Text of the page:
Nvidia hid how many GPUs it was selling to cryptocurrency miners, says SEC
Nvidia has agreed to pay $5.5 million in fines to the United States Securities and Exchange Commission to settle charges that it failed to disclose how many of its GPUs were being sold for cryptocurrency mining, the agency announced today.
These charges are unrelated to the current (slowly ebbing) crypto-driven GPU shortage. Rather, they deal with a similar but smaller crypto-driven bump in GPU sales back in 2017.
The agency's full order (PDF) goes into more detail. During its 2018 fiscal year, Nvidia reported increases in its GPU sales but did not disclose that those sales were being driven by cryptocurrency miners. The SEC alleges that Nvidia knew these sales were being driven by the relatively volatile cryptocurrency market and that Nvidia didn't disclose that information to investors, misleading them about the company's prospects for future growth.Further ReadingThings aren’t “back to normal” yet, but GPU prices are steadily falling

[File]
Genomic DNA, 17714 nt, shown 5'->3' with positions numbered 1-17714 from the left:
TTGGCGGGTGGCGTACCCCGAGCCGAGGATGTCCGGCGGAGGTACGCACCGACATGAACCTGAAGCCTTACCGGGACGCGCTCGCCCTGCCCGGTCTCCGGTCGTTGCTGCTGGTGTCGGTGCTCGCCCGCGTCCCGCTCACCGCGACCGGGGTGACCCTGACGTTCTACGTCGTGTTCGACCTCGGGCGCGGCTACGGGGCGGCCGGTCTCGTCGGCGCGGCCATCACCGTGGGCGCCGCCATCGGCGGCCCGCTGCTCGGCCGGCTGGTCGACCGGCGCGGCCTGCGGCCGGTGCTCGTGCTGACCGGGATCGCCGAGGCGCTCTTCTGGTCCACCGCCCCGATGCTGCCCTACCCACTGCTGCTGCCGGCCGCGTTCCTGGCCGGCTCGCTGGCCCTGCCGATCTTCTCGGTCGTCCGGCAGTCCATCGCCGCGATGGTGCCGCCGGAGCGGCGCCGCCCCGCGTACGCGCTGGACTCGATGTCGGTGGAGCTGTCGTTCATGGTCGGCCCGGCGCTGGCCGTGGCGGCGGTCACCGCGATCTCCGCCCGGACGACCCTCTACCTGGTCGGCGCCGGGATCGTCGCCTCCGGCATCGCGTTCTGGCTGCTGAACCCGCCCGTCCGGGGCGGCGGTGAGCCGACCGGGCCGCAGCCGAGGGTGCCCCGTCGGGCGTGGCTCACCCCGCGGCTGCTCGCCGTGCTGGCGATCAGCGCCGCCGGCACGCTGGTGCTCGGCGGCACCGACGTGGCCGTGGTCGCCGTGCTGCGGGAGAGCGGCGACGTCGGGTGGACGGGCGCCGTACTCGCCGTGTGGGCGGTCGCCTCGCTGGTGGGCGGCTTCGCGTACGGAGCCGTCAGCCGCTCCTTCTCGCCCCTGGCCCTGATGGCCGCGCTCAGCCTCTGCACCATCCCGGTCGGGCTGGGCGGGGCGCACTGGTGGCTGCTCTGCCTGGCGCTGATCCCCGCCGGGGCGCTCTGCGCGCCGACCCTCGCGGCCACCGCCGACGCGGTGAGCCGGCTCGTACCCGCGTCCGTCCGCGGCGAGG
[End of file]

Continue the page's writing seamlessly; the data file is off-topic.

Nvidia did disclose how cryptocurrency mining was affecting other segments of its business—the company made and sold some GPUs marketed exclusively to cryptocurrency miners. This created an impression that Nvidia was being transparent about the impact of cryptocurrency mining on its overall business, even though those CMP products didn't stop people from buying regular GeForce gaming GPUs to use for cryptocurrency mining.
Nvidia has not admitted fault but has "agreed to a cease-and-desist order and to pay a $5.5 million penalty," the order says.
If you want to know why this failure to disclose might upset investors, recall the aftermath of the 2017-era crypto bubble, when Nvidia missed earnings expectations and lost billions in stock market value because of a collapse in demand for GPUs. The popping of that cryptomining bubble also led to a glut of inventory that retailers had trouble moving, even after price cuts.